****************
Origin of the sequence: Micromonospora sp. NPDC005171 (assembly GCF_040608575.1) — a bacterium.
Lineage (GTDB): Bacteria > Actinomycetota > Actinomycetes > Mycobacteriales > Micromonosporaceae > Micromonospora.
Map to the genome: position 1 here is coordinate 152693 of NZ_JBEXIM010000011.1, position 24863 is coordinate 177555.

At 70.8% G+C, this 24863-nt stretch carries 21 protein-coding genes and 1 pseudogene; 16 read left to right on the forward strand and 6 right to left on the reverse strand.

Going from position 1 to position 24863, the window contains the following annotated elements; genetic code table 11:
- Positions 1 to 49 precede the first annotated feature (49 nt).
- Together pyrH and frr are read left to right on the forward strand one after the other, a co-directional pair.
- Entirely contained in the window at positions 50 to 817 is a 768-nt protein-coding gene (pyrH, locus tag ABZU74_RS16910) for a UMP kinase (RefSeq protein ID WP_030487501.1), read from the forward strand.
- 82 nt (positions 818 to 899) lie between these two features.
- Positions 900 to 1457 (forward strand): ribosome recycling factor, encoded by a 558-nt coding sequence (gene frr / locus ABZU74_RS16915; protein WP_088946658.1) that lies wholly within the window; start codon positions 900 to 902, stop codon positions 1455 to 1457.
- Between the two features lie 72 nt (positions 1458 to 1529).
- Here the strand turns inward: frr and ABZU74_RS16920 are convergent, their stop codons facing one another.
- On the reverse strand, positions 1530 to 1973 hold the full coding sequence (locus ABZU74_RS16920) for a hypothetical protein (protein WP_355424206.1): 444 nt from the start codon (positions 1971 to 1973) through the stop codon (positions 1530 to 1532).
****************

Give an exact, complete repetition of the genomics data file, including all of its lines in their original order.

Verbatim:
Origin of the sequence: Micromonospora sp. NPDC005171 (assembly GCF_040608575.1) — a bacterium.
Lineage (GTDB): Bacteria > Actinomycetota > Actinomycetes > Mycobacteriales > Micromonosporaceae > Micromonospora.
Map to the genome: position 1 here is coordinate 152693 of NZ_JBEXIM010000011.1, position 24863 is coordinate 177555.

At 70.8% G+C, this 24863-nt stretch carries 21 protein-coding genes and 1 pseudogene; 16 read left to right on the forward strand and 6 right to left on the reverse strand.

Going from position 1 to position 24863, the window contains the following annotated elements; genetic code table 11:
- Positions 1 to 49 precede the first annotated feature (49 nt).
- Together pyrH and frr are read left to right on the forward strand one after the other, a co-directional pair.
- Entirely contained in the window at positions 50 to 817 is a 768-nt protein-coding gene (pyrH, locus tag ABZU74_RS16910) for a UMP kinase (RefSeq protein ID WP_030487501.1), read from the forward strand.
- 82 nt (positions 818 to 899) lie between these two features.
- Positions 900 to 1457 (forward strand): ribosome recycling factor, encoded by a 558-nt coding sequence (gene frr / locus ABZU74_RS16915; protein WP_088946658.1) that lies wholly within the window; start codon positions 900 to 902, stop codon positions 1455 to 1457.
- Between the two features lie 72 nt (positions 1458 to 1529).
- Here the strand turns inward: frr and ABZU74_RS16920 are convergent, their stop codons facing one another.
- On the reverse strand, positions 1530 to 1973 hold the full coding sequence (locus ABZU74_RS16920) for a hypothetical protein (protein WP_355424206.1): 444 nt from the start codon (positions 1971 to 1973) through the stop codon (positions 1530 to 1532).